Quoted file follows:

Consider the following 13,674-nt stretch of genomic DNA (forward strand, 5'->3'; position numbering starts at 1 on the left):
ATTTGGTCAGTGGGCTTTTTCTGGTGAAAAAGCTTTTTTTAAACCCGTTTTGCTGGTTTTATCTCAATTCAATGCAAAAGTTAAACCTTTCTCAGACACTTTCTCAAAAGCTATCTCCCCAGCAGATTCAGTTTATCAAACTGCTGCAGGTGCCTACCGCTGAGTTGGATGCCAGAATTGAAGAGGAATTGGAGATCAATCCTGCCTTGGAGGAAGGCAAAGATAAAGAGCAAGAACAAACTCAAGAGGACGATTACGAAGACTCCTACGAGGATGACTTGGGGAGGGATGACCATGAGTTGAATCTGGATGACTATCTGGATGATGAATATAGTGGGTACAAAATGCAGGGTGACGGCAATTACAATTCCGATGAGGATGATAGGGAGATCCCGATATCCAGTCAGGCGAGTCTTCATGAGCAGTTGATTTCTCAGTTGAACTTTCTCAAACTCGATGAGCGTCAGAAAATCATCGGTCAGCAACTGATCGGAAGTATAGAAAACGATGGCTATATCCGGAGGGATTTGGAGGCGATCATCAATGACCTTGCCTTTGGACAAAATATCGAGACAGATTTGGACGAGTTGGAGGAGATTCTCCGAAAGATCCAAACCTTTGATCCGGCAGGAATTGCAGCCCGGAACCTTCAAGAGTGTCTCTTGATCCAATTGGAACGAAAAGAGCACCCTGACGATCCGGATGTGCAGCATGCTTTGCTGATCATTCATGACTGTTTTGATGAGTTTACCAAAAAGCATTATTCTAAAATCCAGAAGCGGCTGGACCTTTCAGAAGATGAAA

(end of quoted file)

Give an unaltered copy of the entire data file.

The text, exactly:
Consider the following 13,674-nt stretch of genomic DNA (forward strand, 5'->3'; position numbering starts at 1 on the left):
ATTTGGTCAGTGGGCTTTTTCTGGTGAAAAAGCTTTTTTTAAACCCGTTTTGCTGGTTTTATCTCAATTCAATGCAAAAGTTAAACCTTTCTCAGACACTTTCTCAAAAGCTATCTCCCCAGCAGATTCAGTTTATCAAACTGCTGCAGGTGCCTACCGCTGAGTTGGATGCCAGAATTGAAGAGGAATTGGAGATCAATCCTGCCTTGGAGGAAGGCAAAGATAAAGAGCAAGAACAAACTCAAGAGGACGATTACGAAGACTCCTACGAGGATGACTTGGGGAGGGATGACCATGAGTTGAATCTGGATGACTATCTGGATGATGAATATAGTGGGTACAAAATGCAGGGTGACGGCAATTACAATTCCGATGAGGATGATAGGGAGATCCCGATATCCAGTCAGGCGAGTCTTCATGAGCAGTTGATTTCTCAGTTGAACTTTCTCAAACTCGATGAGCGTCAGAAAATCATCGGTCAGCAACTGATCGGAAGTATAGAAAACGATGGCTATATCCGGAGGGATTTGGAGGCGATCATCAATGACCTTGCCTTTGGACAAAATATCGAGACAGATTTGGACGAGTTGGAGGAGATTCTCCGAAAGATCCAAACCTTTGATCCGGCAGGAATTGCAGCCCGGAACCTTCAAGAGTGTCTCTTGATCCAATTGGAACGAAAAGAGCACCCTGACGATCCGGATGTGCAGCATGCTTTGCTGATCATTCATGACTGTTTTGATGAGTTTACCAAAAAGCATTATTCTAAAATCCAGAAGCGGCTGGACCTTTCAGAAGATGAAA